Iraqi soldiers and Shiite militias allied with the Iraqi government continue to move against ISIS in Anbar Province. The battles bring back American memories. Some of the fiercest fighting in the Iraq War ocurred there, and many Americans died trying to win back the city of Ramadi from Sunni insurgents.

Jose Guadalupe Enrique Sanchez was a gardener for more than 50 years.

"He had, very dark skin, you could tell he spent his whole life out in the sun," Jose's grandson, Santiago Arredondo said to his wife, Aimee, during a recent visit to StoryCorps.

"His hands were those of someone who worked since the age of 6, but he was the cleanest gardener you would ever see, always wore button down shirts from JCPenney's," 32-year-old Arredondo said.

"And, as a kid, on top of me being overweight, I also stuttered," he continued.

The TV series Halt and Catch Fire tells a story you might not expect about the personal computer revolution of the 1980s. For one thing, it's set in Texas, not Silicon Valley. And though there are plenty of bearded, bespectacled men building things in garages, the resident software genius is a woman. Cameron Howe, played by actress Mackenzie Davis, is a punk, anarchist loner who intimidates many of her co-workers.

TV recently lost its manliest man — a small-town government employee named Ron Swanson. Actor Nick Offerman's run on NBC's Parks and Recreation ended when the show went off the air in February. He's since shaved his mustache and gotten back to his normal self.

Weekend Edition Sunday host Rachel Martin brings listeners an unexpected side of the news by talking with someone personally affected by the stories making headlines.

Brittany Ohman is a 41-year-old mother of two and a licensed social worker in Idaho Falls, Idaho. Ohman and NPR's Rachel Martin grew up together and were good friends through high school. When they were seniors, Ohman got pregnant and no one knew. She didn't even know — and she knows that sounds crazy. She has heard the question for years.

What if the devastating drought in the western U.S. doesn't end? A few years ago, the science fiction writer Paolo Bacigalupi started exploring what could happen.

Two climbers died May 16 as they attempted a wing suit flight in Yosemite National Park. Dean Potter and Graham Hunt were BASE jumping, a sport that involves parachuting from a fixed structure.

America's Funniest Home Videos has a new host.

The self-declared Islamic State gained a real grip on Iraq and Syria this week, capturing the cities of Ramadi and parts of Mosul in Iraq, and the ancient town Palmyra, Syria.

Most recently, ISIS has claimed credit for a suicide bomb attack inside Saudi Arabia on a Shiite mosque during Friday prayers. That attack killed at least 19 and could represent a significant escalation of the extremist group's operations in the kingdom.

Reddit, billed by its founders as "the front page of the Internet," has long been known as a place of unbridled free speech on the Web where users, known as Redditors, post text, pictures and videos.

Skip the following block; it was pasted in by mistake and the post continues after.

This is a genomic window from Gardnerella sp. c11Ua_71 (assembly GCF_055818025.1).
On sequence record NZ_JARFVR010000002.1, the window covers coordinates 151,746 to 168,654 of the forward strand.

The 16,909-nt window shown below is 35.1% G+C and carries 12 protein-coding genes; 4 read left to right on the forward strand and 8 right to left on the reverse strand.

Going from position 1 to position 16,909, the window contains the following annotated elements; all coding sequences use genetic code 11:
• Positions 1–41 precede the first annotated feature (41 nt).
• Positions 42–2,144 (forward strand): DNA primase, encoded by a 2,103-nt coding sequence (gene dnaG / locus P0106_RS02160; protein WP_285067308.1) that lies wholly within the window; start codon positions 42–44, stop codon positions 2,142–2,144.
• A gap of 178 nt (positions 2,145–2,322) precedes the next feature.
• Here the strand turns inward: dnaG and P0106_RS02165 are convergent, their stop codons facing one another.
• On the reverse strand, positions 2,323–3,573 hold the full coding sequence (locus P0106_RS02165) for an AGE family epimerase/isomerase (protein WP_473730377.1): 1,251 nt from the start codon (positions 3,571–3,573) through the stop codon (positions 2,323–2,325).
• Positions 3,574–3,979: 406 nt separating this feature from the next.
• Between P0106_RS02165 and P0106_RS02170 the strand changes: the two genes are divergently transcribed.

But that unbridled free speech sometimes spills over into harassment, sexism and racism. Over the past couple of years, Reddit has been at the center of several controversies concerning harassment, including the release of hundreds of private celebrity photos. It's also become infamous for its unbridled vitriol.

A critic once called Jules Feiffer "one of the best cartoonists now writing" and "the best writer now cartooning." That quote is in Out of Line, a new book about Feiffer, a man who does both words and pictures.

To understand how heroin took hold in rural America, you need to go back two decades and look at the surge of prescription drug use in Portsmouth, Ohio, according to journalist Sam Quinones.

A Rust Belt town that had fallen on hard times by the 1990s, Portsmouth became a place where doctors dispensed prescription drugs more freely than anywhere else in the country, Quinones writes in his new book, Dreamland: The True Tale of America's Opiate Epidemic.

The challenge of strategizing the best route to work against the herd of other drivers can be as routine as the daily commute itself. A number of apps are out there to help shortcut one's route and evade traffic jams. But which ones are the most accurate? And how?

The All Tech Considered team put a few competing traffic apps to the test in Robert Siegel's usual short commute from Arlington, Va., to NPR's D.C. headquarters.

The Test Drive

This ride is about 15 minutes in no traffic. But it's now morning rush hour.

A new report on diversity in Silicon Valley shows that Asians and Asian-Americans are well-represented in lower-level positions — but, in comparison, severely underrepresented at the management and executive levels at five large, established tech companies.

Ascend, an Asian-American professional organization based in New York, found that although 27 percent of professionals working at those companies are Asian or Asian-American, fewer than 19 percent of managers, and just under 14 percent of executives, are.

The new Fox thriller Wayward Pines opens with a chilling scene. A man wakes up in the middle of the forest with cuts and bruises all over his body. Lost and confused, he stumbles into town. The audience soon learns the man is a Secret Service agent named Ethan Burke, played by Matt Dillon.

"He goes to the town of Wayward Pines, Idaho, looking for two other Secret Service agents who went missing there and pretty soon he finds out he can't leave," Chad Hodge, showrunner and creator, tells NPR's Arun Rath.

Pages